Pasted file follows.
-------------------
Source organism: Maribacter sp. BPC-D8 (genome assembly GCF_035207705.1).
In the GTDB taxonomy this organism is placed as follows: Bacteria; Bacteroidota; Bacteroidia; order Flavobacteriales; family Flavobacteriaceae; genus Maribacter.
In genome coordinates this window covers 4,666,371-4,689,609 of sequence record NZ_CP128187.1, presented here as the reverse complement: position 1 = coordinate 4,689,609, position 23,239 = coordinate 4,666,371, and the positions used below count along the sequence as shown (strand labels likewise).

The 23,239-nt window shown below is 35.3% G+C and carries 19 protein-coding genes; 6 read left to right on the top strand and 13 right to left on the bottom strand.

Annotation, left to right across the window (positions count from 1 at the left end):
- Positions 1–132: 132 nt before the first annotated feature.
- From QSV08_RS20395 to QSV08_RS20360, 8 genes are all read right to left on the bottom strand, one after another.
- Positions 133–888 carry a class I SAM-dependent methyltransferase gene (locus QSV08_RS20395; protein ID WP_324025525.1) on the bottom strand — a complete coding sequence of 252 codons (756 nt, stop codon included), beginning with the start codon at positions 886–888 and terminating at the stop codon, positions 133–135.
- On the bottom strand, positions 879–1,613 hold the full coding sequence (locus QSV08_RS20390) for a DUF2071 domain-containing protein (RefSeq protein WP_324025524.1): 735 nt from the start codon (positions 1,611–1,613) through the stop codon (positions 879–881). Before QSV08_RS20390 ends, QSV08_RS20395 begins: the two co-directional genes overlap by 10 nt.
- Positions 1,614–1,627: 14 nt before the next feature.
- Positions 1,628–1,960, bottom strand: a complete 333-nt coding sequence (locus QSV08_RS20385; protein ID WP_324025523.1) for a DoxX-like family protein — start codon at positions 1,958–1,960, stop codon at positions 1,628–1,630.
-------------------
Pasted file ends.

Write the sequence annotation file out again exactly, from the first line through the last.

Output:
Source organism: Maribacter sp. BPC-D8 (genome assembly GCF_035207705.1).
In the GTDB taxonomy this organism is placed as follows: Bacteria; Bacteroidota; Bacteroidia; order Flavobacteriales; family Flavobacteriaceae; genus Maribacter.
In genome coordinates this window covers 4,666,371-4,689,609 of sequence record NZ_CP128187.1, presented here as the reverse complement: position 1 = coordinate 4,689,609, position 23,239 = coordinate 4,666,371, and the positions used below count along the sequence as shown (strand labels likewise).

The 23,239-nt window shown below is 35.3% G+C and carries 19 protein-coding genes; 6 read left to right on the top strand and 13 right to left on the bottom strand.

Annotation, left to right across the window (positions count from 1 at the left end):
- Positions 1–132: 132 nt before the first annotated feature.
- From QSV08_RS20395 to QSV08_RS20360, 8 genes are all read right to left on the bottom strand, one after another.
- Positions 133–888 carry a class I SAM-dependent methyltransferase gene (locus QSV08_RS20395; protein ID WP_324025525.1) on the bottom strand — a complete coding sequence of 252 codons (756 nt, stop codon included), beginning with the start codon at positions 886–888 and terminating at the stop codon, positions 133–135.
- On the bottom strand, positions 879–1,613 hold the full coding sequence (locus QSV08_RS20390) for a DUF2071 domain-containing protein (RefSeq protein WP_324025524.1): 735 nt from the start codon (positions 1,611–1,613) through the stop codon (positions 879–881). Before QSV08_RS20390 ends, QSV08_RS20395 begins: the two co-directional genes overlap by 10 nt.
- Positions 1,614–1,627: 14 nt before the next feature.
- Positions 1,628–1,960, bottom strand: a complete 333-nt coding sequence (locus QSV08_RS20385; protein ID WP_324025523.1) for a DoxX-like family protein — start codon at positions 1,958–1,960, stop codon at positions 1,628–1,630.